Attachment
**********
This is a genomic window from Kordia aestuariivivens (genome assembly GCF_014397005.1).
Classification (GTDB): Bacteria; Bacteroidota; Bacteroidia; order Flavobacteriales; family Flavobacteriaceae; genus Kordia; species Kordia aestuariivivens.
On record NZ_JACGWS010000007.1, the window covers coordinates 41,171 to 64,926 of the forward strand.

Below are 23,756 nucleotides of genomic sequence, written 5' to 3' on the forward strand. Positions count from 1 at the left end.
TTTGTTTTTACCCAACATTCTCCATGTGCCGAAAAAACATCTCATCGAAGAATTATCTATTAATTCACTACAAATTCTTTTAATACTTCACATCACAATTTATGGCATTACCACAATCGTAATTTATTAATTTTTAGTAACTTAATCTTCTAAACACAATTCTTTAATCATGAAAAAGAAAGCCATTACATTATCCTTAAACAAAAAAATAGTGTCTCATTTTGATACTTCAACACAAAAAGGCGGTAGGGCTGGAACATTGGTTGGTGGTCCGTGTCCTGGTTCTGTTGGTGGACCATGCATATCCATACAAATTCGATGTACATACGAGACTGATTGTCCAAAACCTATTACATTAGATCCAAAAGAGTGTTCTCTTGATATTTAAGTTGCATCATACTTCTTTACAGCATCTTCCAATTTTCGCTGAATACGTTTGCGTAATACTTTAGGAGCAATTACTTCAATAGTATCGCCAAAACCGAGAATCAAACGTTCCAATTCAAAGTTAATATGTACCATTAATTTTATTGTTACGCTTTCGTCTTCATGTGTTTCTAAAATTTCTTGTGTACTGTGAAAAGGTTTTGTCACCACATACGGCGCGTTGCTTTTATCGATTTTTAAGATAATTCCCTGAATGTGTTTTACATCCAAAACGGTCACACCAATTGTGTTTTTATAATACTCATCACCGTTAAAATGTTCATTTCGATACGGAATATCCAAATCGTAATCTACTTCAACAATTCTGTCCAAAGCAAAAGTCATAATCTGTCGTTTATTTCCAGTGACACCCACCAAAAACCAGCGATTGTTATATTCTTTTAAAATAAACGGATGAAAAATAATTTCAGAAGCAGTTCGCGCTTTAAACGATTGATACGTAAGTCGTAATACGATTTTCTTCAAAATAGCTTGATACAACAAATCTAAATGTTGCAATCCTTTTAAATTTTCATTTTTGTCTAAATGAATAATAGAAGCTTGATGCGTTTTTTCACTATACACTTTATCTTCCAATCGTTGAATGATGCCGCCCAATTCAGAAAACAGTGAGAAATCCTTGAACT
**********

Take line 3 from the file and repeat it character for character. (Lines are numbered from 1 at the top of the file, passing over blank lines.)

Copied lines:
On record NZ_JACGWS010000007.1, the window covers coordinates 41,171 to 64,926 of the forward strand.